She says she telephoned the hospital on several occasions explaining how she felt and stating she was pregnant with nonidentical twins but was told she would have to wait between four and six hours to be seen and the best thing to do was to take two paracetamol tablets and go to bed. The situation changed dramatically when she attended the hospital for her 21 week antenatal check and a doctor asked her if she was sure her dates were right as she was 'so big'.

Karen was scanned sitting up as she could not lie down and was immediately admitted because the doctor saw straight away there was too much fluid round one of the babies. The next morning a consultant told her both babies were very ill. Karen couldn't believe what was happening: "My head swam - what was she talking about? - I'd just seen them on a scan the day before and they were moving away. To me they looked perfect," she said. But the nightmare continued. Another scan confirmed Twin to Twin Transfusion Syndrome and the couple were told an operation was necessary which could only be performed at St. George's Hospital in Tooting.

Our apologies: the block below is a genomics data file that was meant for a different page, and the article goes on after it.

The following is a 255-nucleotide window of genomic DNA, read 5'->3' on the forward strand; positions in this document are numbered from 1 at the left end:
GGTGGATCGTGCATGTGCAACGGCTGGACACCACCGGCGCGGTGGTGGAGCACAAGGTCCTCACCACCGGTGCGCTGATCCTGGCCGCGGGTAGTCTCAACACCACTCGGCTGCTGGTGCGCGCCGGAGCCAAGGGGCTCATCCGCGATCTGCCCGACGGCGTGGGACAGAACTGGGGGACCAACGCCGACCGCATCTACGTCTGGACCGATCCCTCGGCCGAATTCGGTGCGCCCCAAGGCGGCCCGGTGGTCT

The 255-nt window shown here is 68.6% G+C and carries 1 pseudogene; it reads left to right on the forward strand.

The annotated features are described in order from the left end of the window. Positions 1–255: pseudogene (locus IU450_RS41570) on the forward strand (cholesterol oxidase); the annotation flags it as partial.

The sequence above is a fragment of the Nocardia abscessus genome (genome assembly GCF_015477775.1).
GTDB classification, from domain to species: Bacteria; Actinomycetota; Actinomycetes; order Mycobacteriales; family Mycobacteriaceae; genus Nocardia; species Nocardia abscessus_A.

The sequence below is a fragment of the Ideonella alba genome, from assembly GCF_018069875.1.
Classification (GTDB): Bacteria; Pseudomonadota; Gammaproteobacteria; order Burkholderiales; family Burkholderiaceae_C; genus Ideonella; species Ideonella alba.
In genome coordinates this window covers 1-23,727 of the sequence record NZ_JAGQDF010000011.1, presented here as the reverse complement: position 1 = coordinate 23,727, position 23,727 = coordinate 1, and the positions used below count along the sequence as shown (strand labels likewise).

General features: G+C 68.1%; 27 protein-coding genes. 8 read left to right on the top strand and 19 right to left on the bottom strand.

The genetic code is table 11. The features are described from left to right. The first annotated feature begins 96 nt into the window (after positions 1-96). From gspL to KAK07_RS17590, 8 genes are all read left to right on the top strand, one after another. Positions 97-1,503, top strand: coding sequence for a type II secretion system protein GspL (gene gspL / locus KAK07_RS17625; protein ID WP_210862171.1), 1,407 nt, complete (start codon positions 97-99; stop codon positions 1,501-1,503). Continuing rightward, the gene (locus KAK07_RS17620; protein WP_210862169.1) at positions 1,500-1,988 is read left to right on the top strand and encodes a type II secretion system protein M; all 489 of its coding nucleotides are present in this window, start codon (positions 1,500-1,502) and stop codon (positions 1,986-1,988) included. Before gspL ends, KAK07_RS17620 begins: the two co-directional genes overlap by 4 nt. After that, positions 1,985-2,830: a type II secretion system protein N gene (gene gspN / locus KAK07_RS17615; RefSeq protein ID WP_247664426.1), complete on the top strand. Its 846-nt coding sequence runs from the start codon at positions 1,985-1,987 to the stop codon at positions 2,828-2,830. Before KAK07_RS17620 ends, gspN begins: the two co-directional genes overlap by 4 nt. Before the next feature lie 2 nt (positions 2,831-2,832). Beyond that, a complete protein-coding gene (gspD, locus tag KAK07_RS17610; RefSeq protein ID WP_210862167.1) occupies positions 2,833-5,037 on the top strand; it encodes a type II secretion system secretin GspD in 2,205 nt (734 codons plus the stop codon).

By this stage Karen was in so much pain she could barely walk up the steps to the aircraft. Even though they were in business class she was so big she could not pull down her seat tray.

A wheelchair was provided at Heathrow but they had to make their own way through the terminal to the taxi rank. "We had no idea where we were going and all the while I kept thinking my babies were at risk from the trauma of flying," Karen said. "We finally arrived at St. Georges at 10.30pm and by this stage I was tired, sore, frightened, anxious, crying lots and needed help."